Lost Alexandre Dumas novel published in France

3rd June 2005, Comments 0 comments

PARIS, June 3 (AFP) - A previously unknown novel by the author of "The Three Musketeers", Alexandre Dumas - a 1,000-page adventure story about the start of the Napoleonic empire - hit French bookstores on Friday.

PARIS, June 3 (AFP) - A previously unknown novel by the author of "The Three Musketeers", Alexandre Dumas - a 1,000-page adventure story about the start of the Napoleonic empire - hit French bookstores on Friday.  

"Le Chevalier de Sainte-Hermine" (The Knight of Sainte-Hermine) first appeared in serial form in a French newspaper and lacked just a few chapters when Dumas died in 1870 at age 68.  

Claude Schopp, the Dumas expert who found the book at France's National Library, has added a short section to bring the tale to its conclusion.  

The novel completes a trilogy of works set in the aftermath of the French revolution, which begins with "Les Compagnons de Jehu," written in 1857, and continues with "Les Blancs et Les Bleus," completed in 1867.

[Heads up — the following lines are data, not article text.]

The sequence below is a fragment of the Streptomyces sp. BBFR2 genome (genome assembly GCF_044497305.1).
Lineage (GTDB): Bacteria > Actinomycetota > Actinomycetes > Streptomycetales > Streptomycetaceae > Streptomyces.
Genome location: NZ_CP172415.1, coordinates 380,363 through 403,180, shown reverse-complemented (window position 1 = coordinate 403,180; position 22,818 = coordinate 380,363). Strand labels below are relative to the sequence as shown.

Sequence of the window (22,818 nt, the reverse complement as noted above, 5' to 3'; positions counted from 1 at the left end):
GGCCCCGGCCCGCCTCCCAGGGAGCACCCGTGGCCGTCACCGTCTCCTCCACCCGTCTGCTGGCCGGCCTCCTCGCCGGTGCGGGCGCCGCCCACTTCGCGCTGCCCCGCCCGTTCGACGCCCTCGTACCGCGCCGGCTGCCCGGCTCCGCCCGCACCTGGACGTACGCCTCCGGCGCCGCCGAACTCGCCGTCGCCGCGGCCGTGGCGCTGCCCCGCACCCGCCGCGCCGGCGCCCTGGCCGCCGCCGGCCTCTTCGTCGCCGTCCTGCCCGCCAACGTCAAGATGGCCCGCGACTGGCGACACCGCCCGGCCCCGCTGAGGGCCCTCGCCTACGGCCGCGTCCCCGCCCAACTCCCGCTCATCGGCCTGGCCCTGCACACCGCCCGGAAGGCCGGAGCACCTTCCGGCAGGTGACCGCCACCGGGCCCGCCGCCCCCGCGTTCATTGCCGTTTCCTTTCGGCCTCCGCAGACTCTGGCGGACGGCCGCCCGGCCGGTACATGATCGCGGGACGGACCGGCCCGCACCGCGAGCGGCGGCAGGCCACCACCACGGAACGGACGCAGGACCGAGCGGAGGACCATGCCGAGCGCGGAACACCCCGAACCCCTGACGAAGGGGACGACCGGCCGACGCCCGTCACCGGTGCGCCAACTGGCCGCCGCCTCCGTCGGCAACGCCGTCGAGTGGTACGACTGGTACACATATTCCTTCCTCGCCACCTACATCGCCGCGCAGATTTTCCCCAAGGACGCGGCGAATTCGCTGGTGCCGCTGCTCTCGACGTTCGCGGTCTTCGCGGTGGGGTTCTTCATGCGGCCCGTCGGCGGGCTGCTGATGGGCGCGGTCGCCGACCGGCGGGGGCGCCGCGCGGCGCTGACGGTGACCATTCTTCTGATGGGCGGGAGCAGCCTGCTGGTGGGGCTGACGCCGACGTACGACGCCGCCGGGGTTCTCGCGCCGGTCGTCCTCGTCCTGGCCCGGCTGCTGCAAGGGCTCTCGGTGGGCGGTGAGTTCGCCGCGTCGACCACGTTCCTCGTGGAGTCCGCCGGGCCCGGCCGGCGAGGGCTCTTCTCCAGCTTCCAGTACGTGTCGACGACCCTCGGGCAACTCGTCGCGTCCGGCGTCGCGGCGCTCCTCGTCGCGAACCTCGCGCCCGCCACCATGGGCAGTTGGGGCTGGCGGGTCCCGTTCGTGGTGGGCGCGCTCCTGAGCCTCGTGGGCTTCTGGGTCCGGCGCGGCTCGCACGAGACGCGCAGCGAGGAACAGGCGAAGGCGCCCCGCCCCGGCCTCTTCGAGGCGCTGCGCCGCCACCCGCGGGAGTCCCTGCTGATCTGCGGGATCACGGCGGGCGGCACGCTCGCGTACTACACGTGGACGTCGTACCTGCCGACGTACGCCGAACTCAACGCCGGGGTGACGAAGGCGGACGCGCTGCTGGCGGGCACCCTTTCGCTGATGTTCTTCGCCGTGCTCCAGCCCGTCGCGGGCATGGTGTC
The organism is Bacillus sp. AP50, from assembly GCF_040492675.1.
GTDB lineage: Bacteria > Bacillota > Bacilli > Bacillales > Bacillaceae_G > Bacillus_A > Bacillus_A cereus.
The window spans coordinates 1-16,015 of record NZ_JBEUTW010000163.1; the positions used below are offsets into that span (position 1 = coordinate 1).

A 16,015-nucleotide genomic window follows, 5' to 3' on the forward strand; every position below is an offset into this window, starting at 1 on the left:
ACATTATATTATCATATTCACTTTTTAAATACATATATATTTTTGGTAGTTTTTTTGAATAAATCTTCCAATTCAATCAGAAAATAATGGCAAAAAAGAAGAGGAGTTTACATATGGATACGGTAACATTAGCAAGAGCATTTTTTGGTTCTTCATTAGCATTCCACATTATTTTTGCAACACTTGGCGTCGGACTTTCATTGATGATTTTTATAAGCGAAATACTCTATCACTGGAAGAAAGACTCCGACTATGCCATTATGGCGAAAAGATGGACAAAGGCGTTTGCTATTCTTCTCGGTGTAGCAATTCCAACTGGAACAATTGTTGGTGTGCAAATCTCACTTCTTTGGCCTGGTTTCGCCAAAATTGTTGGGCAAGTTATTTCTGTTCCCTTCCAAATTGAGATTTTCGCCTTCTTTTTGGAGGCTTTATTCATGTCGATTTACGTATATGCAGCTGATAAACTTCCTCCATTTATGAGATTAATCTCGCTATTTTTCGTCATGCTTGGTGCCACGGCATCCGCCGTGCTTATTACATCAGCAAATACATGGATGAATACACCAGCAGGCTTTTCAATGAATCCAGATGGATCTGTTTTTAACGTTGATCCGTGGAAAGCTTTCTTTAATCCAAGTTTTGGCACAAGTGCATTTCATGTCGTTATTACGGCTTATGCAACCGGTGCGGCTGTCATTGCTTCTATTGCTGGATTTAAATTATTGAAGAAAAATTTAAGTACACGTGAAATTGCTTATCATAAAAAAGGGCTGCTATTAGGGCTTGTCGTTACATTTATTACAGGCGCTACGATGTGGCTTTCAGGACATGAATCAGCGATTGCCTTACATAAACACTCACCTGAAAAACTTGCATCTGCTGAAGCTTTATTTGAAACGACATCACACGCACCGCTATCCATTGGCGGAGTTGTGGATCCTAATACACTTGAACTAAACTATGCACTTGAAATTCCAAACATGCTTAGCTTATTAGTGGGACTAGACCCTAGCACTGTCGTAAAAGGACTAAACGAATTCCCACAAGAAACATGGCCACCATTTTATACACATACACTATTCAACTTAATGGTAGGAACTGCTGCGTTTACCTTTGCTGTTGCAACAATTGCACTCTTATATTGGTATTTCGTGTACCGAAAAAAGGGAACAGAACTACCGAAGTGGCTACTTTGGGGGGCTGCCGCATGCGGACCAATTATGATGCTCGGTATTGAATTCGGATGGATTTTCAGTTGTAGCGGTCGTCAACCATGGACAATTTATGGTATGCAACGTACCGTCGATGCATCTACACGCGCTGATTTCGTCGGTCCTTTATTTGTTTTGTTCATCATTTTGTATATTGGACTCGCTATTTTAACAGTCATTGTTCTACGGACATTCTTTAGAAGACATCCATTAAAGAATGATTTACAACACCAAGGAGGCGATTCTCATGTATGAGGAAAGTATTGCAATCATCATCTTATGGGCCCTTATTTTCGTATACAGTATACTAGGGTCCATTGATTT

The chevalier is an aristocrat - the brother of two men who are killed in the previous books - who is caught between his royalist past and his fascination with the emerging Napoleonic empire.   

The book includes a swashbuckling account of the battle of Trafalgar, and explains who killed British naval commander Admiral Horatio Nelson, according to Jean-Pierre Sicre of Phebus press, which published the book.  

"The description of Trafalgar is indescribably brilliant. And in it we learn that it is the hero of the book - the chevalier himself - who shoots Nelson," Sicre said.  

Dumas' speciality, perfected in "The Three Musketeers," was inserting fictional characters into true historical stories.  

Nelson led the English fleet in its victory over the French and Spanish off the cape of Gibraltar in 1805, but died on board his flagship when he was hit by a bullet from an unknown French sniper.  

Phebus press said deals had already been reached for Greek and Lithuanian versions of the book. Talks were ongoing for translations in English, Spanish, Portuguese, Italian, German, Chinese and Russian.  

The grandson of a Haitian slave, Dumas was a hugely prolific writer, producing more than 250 works including plays, novel and even a cookbook. He remains today one of the most widely read French writers around the world.   

In 2002 the author was accorded the highest posthumous honour when his body was interred in the Pantheon in Paris, the mausoleum of French national heroes.

© AFP

Subject: French News

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